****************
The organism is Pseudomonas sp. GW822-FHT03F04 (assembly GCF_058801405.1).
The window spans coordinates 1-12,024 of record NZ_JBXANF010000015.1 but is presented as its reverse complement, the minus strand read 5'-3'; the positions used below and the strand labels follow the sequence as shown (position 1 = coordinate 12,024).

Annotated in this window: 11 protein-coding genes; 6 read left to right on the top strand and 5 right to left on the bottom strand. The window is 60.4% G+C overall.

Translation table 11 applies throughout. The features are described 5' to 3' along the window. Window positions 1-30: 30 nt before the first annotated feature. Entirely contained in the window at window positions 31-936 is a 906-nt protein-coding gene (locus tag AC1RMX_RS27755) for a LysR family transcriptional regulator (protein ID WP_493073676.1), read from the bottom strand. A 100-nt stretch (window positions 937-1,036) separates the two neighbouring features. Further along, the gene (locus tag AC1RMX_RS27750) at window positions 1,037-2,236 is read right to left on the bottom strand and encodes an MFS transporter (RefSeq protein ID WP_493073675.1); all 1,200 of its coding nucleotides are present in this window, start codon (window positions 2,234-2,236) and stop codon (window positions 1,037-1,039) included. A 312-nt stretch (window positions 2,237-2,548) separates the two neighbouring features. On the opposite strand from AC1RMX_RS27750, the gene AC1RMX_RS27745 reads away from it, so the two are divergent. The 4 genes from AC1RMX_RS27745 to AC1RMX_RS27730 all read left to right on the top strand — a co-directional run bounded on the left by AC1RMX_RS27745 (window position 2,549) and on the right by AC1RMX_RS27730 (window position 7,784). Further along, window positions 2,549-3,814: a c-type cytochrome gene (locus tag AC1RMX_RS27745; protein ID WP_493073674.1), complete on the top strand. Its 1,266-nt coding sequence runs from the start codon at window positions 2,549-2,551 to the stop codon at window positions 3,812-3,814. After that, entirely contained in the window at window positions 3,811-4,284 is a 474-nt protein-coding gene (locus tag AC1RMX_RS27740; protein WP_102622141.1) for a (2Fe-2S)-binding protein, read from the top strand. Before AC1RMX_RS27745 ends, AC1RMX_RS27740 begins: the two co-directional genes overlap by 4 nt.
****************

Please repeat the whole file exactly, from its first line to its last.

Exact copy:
The organism is Pseudomonas sp. GW822-FHT03F04 (assembly GCF_058801405.1).
The window spans coordinates 1-12,024 of record NZ_JBXANF010000015.1 but is presented as its reverse complement, the minus strand read 5'-3'; the positions used below and the strand labels follow the sequence as shown (position 1 = coordinate 12,024).

Annotated in this window: 11 protein-coding genes; 6 read left to right on the top strand and 5 right to left on the bottom strand. The window is 60.4% G+C overall.

Translation table 11 applies throughout. The features are described 5' to 3' along the window. Window positions 1-30: 30 nt before the first annotated feature. Entirely contained in the window at window positions 31-936 is a 906-nt protein-coding gene (locus tag AC1RMX_RS27755) for a LysR family transcriptional regulator (protein ID WP_493073676.1), read from the bottom strand. A 100-nt stretch (window positions 937-1,036) separates the two neighbouring features. Further along, the gene (locus tag AC1RMX_RS27750) at window positions 1,037-2,236 is read right to left on the bottom strand and encodes an MFS transporter (RefSeq protein ID WP_493073675.1); all 1,200 of its coding nucleotides are present in this window, start codon (window positions 2,234-2,236) and stop codon (window positions 1,037-1,039) included. A 312-nt stretch (window positions 2,237-2,548) separates the two neighbouring features. On the opposite strand from AC1RMX_RS27750, the gene AC1RMX_RS27745 reads away from it, so the two are divergent. The 4 genes from AC1RMX_RS27745 to AC1RMX_RS27730 all read left to right on the top strand — a co-directional run bounded on the left by AC1RMX_RS27745 (window position 2,549) and on the right by AC1RMX_RS27730 (window position 7,784). Further along, window positions 2,549-3,814: a c-type cytochrome gene (locus tag AC1RMX_RS27745; protein ID WP_493073674.1), complete on the top strand. Its 1,266-nt coding sequence runs from the start codon at window positions 2,549-2,551 to the stop codon at window positions 3,812-3,814. After that, entirely contained in the window at window positions 3,811-4,284 is a 474-nt protein-coding gene (locus tag AC1RMX_RS27740; protein WP_102622141.1) for a (2Fe-2S)-binding protein, read from the top strand. Before AC1RMX_RS27745 ends, AC1RMX_RS27740 begins: the two co-directional genes overlap by 4 nt.